On June 21, the Swiss Federal Department of Finance announced that the US and Switzerland will enter into an intergovernmental agreement. This agreement is different than the one published e.g. with Germany or France to the extent that all FFI’s need to enter directly into an agreement with the IRS and there will be no automatic information exchange. However, the US will be able to use the “administrative assistance” (Amtshilfe) in order to get the names of the recalcitrant account holders.
The following key elements have been agreed according to yesterday’s publication:
- All FFI within Switzerland will need to become FATCA compliant
- The reporting to the IRS of the account holder information will be allowed (waive art. 271 of the Swiss penal code)
- There will be no withholding requirements for recalcitrant account holder
- The US will allow to specifically define e.g. the local FFI rules for Switzerland (“deemed compliant status”)
- No withholding applies to FFI’s within Switzerland (as every Swiss financial institution will be compliant) and for recalcitrant account holder
- Certain relaxation for the FATCA implementation
By this agreement the IRS is now a step closer to achieve their primary objective. They are interested in the names of the account holders and not in getting proceeds from withholding. We therefore consider this being a step towards implementation of FATCA in Switzerland. It somehow creates additional uncertainty, especially to the extent that certain relaxation for the FATCA implementation will be considered for Switzerland. It is however unclear what these exactly are.
Furthermore, it is now clearer that it will be dealt with the reporting and withholding restrictions around art. 271 of the Swiss penal code. Under the assumption that anyway all Swiss FFI’s are FATCA compliant, they will not face the withholding problem.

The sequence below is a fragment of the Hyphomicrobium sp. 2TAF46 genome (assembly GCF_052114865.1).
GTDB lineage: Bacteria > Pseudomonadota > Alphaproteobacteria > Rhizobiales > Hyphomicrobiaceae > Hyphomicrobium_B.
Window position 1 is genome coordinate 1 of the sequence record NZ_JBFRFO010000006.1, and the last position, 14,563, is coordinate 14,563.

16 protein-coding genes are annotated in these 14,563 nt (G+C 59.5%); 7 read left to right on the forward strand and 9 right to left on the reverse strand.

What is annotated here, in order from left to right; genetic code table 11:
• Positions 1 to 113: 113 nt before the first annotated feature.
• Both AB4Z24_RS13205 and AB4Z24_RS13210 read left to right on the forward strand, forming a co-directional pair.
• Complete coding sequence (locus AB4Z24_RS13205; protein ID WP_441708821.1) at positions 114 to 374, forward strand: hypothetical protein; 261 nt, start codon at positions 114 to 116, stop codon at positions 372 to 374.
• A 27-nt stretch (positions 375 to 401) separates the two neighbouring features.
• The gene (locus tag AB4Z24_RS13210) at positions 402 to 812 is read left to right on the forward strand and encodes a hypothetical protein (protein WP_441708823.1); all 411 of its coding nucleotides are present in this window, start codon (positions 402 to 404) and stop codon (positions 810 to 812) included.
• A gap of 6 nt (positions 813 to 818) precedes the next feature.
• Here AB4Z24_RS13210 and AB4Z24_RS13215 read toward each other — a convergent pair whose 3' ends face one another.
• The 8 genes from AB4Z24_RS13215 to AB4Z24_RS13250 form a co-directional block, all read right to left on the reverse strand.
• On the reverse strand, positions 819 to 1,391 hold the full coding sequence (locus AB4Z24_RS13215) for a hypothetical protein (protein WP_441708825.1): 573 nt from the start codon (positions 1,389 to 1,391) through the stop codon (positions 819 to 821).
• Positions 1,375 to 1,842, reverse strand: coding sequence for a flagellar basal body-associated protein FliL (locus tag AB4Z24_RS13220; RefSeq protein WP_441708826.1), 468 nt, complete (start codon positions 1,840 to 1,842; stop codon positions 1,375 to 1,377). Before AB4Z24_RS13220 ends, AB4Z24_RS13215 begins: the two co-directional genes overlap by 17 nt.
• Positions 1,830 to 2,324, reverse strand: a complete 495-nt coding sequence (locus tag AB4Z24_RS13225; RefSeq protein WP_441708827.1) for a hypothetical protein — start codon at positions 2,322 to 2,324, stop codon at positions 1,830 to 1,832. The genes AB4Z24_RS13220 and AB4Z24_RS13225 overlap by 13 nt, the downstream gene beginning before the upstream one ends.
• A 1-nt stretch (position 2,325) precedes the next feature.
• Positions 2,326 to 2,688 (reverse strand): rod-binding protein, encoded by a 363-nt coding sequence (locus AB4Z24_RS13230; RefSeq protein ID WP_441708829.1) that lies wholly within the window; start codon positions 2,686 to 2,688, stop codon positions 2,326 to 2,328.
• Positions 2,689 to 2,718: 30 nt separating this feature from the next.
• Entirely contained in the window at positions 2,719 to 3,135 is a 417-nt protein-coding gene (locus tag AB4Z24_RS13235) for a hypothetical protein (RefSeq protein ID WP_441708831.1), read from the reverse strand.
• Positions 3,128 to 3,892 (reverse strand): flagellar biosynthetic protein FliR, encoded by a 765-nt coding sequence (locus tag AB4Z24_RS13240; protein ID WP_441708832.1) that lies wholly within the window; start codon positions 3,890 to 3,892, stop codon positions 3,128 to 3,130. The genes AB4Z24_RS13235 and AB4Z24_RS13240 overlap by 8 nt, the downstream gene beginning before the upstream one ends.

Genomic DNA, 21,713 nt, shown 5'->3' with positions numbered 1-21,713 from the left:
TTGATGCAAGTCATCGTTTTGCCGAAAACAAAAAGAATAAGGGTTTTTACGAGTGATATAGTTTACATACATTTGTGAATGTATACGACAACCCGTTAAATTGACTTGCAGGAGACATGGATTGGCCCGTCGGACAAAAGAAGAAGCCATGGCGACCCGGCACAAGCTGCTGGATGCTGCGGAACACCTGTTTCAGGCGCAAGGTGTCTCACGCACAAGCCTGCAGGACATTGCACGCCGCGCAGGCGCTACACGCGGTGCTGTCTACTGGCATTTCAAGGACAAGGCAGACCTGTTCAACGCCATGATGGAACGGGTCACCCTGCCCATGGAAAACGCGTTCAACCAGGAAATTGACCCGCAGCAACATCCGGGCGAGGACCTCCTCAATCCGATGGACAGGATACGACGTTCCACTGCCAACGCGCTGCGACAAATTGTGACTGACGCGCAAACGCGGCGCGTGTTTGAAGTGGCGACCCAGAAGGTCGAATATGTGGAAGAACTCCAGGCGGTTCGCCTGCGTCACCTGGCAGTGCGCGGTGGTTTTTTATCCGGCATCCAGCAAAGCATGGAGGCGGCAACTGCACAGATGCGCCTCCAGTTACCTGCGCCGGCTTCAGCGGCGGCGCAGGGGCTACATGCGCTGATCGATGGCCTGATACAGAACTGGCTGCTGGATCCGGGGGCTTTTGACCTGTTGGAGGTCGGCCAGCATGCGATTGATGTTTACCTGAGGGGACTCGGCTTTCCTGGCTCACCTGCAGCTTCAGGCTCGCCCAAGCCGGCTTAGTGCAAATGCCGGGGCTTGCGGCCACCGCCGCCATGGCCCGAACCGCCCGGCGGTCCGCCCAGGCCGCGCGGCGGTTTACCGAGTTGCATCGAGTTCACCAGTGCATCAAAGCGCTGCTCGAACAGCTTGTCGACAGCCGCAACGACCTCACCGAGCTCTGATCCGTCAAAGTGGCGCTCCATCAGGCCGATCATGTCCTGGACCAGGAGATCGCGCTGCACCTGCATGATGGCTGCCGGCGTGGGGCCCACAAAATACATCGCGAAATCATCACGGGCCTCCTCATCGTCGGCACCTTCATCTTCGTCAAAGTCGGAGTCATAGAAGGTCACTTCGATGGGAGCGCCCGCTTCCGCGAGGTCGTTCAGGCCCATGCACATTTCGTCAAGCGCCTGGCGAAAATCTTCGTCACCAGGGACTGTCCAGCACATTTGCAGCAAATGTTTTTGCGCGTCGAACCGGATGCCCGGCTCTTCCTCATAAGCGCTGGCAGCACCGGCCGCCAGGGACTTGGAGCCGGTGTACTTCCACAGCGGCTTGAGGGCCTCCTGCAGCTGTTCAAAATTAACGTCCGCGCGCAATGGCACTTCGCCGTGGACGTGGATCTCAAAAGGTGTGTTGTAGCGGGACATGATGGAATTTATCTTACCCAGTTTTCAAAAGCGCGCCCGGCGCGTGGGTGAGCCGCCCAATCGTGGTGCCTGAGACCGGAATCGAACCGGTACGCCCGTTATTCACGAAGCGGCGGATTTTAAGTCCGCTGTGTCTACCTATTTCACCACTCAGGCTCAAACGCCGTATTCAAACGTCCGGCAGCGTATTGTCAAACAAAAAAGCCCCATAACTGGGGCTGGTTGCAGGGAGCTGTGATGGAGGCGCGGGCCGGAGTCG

Implication for collective investments schemes
We believe that with the announcement of certain relaxation of the FATCA implementation, more counterparties, that are resident in Switzerland or another country that has or enters into a similar agreement with the IRS, will be considered FATCA compliant. That will certainly help in order to facilitate implementation of the requirements and ease the pressure on the value chains of the products (although a thorough value chain assessment is still required).
Implications for insurance companies
The issue around exiting recalcitrant account holders (i.e. a cancelation of a life insurance policy is not possible) seems now to be addressed. However, Insurance companies might now be faced with group requests under the “administrative assistance” (Amtshilfe) and need to prepare for that accordingly.
Implications for banks
Similar to the insurance companies neither an exit of a recalcitrant account holder nor the withholding on proceeds is anymore required. However, Banks will as well potentially face more group requests under the “administrative assistance”. The introduction of a layer of countries that are now entering into intergovernmental agreements will add another category of FFI’s, which in practice will increase the complexity for implementation. Currently, we do not believe that a large number of banks will profit from the new categories (smaller, local FFI’s) as the terms “small” and “local” as per proposed FATCA regulation is defined as USD 175 million total assets and 98% of the accounts need to be domestic. As a result the ongoing impact analysis projects of FATCA will not be significantly affected.